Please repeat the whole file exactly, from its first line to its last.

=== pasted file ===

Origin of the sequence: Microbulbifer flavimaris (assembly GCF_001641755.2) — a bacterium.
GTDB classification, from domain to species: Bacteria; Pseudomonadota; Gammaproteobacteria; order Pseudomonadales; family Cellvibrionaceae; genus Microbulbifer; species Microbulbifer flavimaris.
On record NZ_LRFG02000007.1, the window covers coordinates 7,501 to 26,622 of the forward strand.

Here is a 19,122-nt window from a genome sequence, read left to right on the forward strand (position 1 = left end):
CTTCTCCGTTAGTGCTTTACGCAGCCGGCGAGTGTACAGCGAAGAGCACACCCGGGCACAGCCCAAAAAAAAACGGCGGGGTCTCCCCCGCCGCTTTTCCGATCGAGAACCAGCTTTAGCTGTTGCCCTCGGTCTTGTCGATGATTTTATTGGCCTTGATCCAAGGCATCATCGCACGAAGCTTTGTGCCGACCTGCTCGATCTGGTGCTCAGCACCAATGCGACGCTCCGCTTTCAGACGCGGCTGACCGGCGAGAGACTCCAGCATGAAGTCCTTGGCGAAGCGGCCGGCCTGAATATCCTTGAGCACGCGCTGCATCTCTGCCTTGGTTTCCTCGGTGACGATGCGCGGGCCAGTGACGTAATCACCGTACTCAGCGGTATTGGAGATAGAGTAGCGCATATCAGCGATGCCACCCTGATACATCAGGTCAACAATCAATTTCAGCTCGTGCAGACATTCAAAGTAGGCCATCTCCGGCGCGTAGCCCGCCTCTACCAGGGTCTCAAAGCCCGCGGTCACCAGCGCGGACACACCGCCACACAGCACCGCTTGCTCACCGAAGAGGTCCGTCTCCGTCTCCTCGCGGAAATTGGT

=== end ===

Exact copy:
Origin of the sequence: Microbulbifer flavimaris (assembly GCF_001641755.2) — a bacterium.
GTDB classification, from domain to species: Bacteria; Pseudomonadota; Gammaproteobacteria; order Pseudomonadales; family Cellvibrionaceae; genus Microbulbifer; species Microbulbifer flavimaris.
On record NZ_LRFG02000007.1, the window covers coordinates 7,501 to 26,622 of the forward strand.

Here is a 19,122-nt window from a genome sequence, read left to right on the forward strand (position 1 = left end):
CTTCTCCGTTAGTGCTTTACGCAGCCGGCGAGTGTACAGCGAAGAGCACACCCGGGCACAGCCCAAAAAAAAACGGCGGGGTCTCCCCCGCCGCTTTTCCGATCGAGAACCAGCTTTAGCTGTTGCCCTCGGTCTTGTCGATGATTTTATTGGCCTTGATCCAAGGCATCATCGCACGAAGCTTTGTGCCGACCTGCTCGATCTGGTGCTCAGCACCAATGCGACGCTCCGCTTTCAGACGCGGCTGACCGGCGAGAGACTCCAGCATGAAGTCCTTGGCGAAGCGGCCGGCCTGAATATCCTTGAGCACGCGCTGCATCTCTGCCTTGGTTTCCTCGGTGACGATGCGCGGGCCAGTGACGTAATCACCGTACTCAGCGGTATTGGAGATAGAGTAGCGCATATCAGCGATGCCACCCTGATACATCAGGTCAACAATCAATTTCAGCTCGTGCAGACATTCAAAGTAGGCCATCTCCGGCGCGTAGCCCGCCTCTACCAGGGTCTCAAAGCCCGCGGTCACCAGCGCGGACACACCGCCACACAGCACCGCTTGCTCACCGAAGAGGTCCGTCTCCGTCTCCTCGCGGAAATTGGT